TA-GVHD, is a rare complication (fewer than one per million transfusions), that has a fatality rate greater than 90%. Patients at particular risk of TA-GVHD include:
- Fetal and neonatal recipients of intrauterine transfusions
- Selected immunocompromised recipients
- Recipients of cellular components known to be from a blood relative
- Recipients who have undergone marrow or peripheral blood progenitor cell transplantation
- Recipients of cellular components whose donor is selected for HLA compatibility
HLA matching is used to match patients and donors for blood or marrow transplants. If 2 people share the same HLA type, they are considered a 'match'. It's much more complicated than blood typing.
Is blood for Baby Will's operation needing to be HLA matched?
According to this page HLA matching is used for whole blood and bone marrow transplants. Not sure if this operation needs whole blood, so if not it probably doesn't need HLA matched blood. But whatever the operation needs it could be any of:
- Red cells - how much?
- Platelets - how much?
- Frozen Plasma, probably Leucocyte Depleted type - how much?
- Cryoprecipitate - how much?
- other components - how much?
I'm trying to figure out how time consuming it is to prepare all this from 2 or 3 donors.
A component for transfusion (I'm guessing only red cells, platelets or plasma?) prepared from either whole blood or from plasma is collected by apheresis and frozen within 8 hours to -25°c. The storage temperature is maintained during transport. Unless for immediate use, the packs must be transferred at once to storage at the recommended temperature. Once thawed the component must be stored at 2 to 6°C and used within 24 hours. It must not be refrozen.
Would Baby Will need Cryoprecipitate? It is made from plasma, and is thawed using a two-stage process. Stage one is an overnight thaw at -5°C and stage two is an overnight thaw between 2 - 6°C. After thawing, the component is re-centrifuged using a hard spin at 2 - 6°C. The supernatant cryoprecipitate-poor plasma is then partially removed. The sedimented cryoprecipitate is then rapidly frozen. -Need any of that do you reckon Keen to know is all.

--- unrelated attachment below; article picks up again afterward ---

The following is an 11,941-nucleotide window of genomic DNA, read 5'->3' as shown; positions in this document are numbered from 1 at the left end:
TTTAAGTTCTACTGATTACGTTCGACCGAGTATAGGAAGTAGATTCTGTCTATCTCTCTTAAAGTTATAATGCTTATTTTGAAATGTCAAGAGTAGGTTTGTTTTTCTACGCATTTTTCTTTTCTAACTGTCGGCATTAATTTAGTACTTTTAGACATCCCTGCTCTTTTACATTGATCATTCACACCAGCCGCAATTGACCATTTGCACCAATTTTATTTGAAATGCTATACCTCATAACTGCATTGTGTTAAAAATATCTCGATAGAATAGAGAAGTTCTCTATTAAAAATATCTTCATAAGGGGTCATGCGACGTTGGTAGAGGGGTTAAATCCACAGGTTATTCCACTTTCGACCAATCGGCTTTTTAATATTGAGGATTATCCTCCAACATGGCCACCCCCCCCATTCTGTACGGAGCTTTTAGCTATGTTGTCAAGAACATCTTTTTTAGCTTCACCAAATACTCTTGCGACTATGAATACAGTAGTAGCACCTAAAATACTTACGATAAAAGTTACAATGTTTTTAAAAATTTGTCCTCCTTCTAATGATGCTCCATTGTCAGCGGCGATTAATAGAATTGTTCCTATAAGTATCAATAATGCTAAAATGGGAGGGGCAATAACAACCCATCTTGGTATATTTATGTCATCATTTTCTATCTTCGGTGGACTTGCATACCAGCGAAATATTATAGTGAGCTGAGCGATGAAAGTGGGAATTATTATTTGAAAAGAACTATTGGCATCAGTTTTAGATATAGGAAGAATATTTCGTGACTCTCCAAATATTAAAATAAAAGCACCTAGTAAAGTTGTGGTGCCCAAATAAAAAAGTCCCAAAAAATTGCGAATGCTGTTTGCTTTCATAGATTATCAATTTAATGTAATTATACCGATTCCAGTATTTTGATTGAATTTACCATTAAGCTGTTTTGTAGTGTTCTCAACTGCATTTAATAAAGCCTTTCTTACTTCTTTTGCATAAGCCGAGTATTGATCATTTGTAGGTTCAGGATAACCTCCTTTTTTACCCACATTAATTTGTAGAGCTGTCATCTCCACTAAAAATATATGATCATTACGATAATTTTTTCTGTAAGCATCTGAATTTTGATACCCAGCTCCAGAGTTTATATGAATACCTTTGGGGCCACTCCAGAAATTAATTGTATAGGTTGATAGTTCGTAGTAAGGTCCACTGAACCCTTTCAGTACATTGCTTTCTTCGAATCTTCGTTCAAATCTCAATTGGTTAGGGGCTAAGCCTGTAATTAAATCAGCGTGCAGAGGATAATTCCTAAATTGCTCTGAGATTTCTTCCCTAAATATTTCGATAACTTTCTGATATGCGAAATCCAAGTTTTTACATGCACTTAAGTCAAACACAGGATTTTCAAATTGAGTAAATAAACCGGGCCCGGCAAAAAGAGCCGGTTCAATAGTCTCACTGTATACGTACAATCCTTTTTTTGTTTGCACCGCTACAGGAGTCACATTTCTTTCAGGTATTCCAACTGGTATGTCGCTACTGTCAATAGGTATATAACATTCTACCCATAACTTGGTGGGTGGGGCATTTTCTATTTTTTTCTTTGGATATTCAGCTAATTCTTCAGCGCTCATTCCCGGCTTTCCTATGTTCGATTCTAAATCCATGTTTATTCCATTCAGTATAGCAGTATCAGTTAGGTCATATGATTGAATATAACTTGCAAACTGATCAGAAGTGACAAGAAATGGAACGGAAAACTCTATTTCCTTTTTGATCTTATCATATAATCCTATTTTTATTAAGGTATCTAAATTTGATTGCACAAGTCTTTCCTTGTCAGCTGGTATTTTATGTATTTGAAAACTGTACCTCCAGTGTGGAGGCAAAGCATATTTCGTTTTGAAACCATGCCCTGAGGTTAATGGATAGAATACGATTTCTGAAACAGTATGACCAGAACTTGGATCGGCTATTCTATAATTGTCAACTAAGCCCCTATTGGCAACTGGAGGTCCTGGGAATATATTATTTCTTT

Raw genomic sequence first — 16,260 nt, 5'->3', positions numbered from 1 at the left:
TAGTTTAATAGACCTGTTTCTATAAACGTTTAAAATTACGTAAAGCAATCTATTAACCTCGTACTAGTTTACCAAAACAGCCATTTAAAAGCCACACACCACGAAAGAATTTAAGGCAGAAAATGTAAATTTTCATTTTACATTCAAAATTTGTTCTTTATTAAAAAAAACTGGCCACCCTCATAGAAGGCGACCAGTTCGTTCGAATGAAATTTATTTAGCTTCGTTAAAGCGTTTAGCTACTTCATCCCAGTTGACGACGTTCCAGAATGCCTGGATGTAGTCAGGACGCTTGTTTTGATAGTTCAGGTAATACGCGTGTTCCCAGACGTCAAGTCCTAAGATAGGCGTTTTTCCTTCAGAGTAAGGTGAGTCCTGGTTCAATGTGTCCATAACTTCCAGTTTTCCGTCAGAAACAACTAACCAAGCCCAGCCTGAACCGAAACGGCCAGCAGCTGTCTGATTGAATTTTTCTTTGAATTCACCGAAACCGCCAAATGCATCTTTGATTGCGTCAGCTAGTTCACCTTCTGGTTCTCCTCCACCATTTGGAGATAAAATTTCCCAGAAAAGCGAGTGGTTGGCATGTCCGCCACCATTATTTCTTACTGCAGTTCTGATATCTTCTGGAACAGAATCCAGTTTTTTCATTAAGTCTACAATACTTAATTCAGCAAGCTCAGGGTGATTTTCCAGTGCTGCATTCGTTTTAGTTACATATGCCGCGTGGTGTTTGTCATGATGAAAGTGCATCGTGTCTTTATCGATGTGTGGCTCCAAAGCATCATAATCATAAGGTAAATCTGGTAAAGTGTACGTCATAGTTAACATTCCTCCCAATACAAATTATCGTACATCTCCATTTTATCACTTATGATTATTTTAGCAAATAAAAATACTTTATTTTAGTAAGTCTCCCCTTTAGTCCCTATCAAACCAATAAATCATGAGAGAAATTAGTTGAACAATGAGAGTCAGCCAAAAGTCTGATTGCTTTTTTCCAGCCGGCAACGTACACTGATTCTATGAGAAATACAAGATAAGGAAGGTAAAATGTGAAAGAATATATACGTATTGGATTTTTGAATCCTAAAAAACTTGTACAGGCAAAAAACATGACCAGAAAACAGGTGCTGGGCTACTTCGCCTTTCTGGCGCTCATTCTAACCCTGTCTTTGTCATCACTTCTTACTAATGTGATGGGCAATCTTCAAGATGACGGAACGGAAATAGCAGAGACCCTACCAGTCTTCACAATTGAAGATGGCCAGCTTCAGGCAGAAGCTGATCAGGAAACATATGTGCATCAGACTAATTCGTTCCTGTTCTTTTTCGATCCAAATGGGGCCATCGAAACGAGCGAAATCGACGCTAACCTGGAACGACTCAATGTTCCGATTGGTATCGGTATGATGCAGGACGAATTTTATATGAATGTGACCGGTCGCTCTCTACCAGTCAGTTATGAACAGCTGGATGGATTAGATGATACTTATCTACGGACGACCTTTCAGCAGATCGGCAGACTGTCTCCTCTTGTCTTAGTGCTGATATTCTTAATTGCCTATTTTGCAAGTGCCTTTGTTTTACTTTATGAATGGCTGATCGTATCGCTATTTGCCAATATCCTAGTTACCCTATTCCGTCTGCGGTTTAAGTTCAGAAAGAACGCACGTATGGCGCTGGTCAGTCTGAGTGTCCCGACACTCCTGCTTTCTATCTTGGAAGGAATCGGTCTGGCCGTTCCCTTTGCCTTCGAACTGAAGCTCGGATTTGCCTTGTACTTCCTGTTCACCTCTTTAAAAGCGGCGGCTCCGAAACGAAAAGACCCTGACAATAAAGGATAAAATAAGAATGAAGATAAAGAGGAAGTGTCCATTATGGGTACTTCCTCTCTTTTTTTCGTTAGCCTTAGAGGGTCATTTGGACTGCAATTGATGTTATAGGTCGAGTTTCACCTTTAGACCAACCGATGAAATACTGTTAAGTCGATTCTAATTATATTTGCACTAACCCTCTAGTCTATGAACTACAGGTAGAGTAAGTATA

I don't think Baby Will's operation requires any fractionated product, I'm about to ask my Dad, but if it did maybe that would be one of:
- RhD immunoglobulin
- Prothrombinex VF
- Albumex 4
- Albumex 20
- Hep. B immunoglobulin
No Idea How Much Effort
No idea how long it takes to produce any of the stuff above. Also is their donor suitable and able to provide enough volume of blood in time?
Shouldn't the judge have ordered the Bloodbank and Starship hospital to use the blood from Baby Will's parents donor? Instead of using police force?
If they want to do the operation so badly, maybe using the directed donor not so bad? It does sound somewhat time-consuming to make... but ordering the forcible removal of the baby and the use of random blood?
Isn't this a lazy waste of blood?
Using Baby Will's directed donor might mean somebody else can benefit from the same blood.
Forcibly taking a child from it's parents should only be done in the most extreme of situations; instead the judge could have compelled the parents to allow the operation, or compel Starship to comply with the directed donation.
What happened was an international disgrace. It's is such a pity that NZ Judge's have such scant concern for human rights.
Haematologist and transfusion medicine specialist Dr Jim Faed says direct donation of blood from people who aren't vaccinated could be done but is difficult due to:
- He implies Baby Will's donors would lie on their screening form
- Hints at the amount of time and effort required to process directed donor blood
- Says it's possible but unusual practice and it's safest to use volunteer blood
- Fear of TA-GVHD
The Debating World Champion Explains Why Agreement Is Overrated
Posted by tomachi on December 16th, 2022 filed in News
- 1.not adapted for use or action; not sensible or realistic."impractical high heels"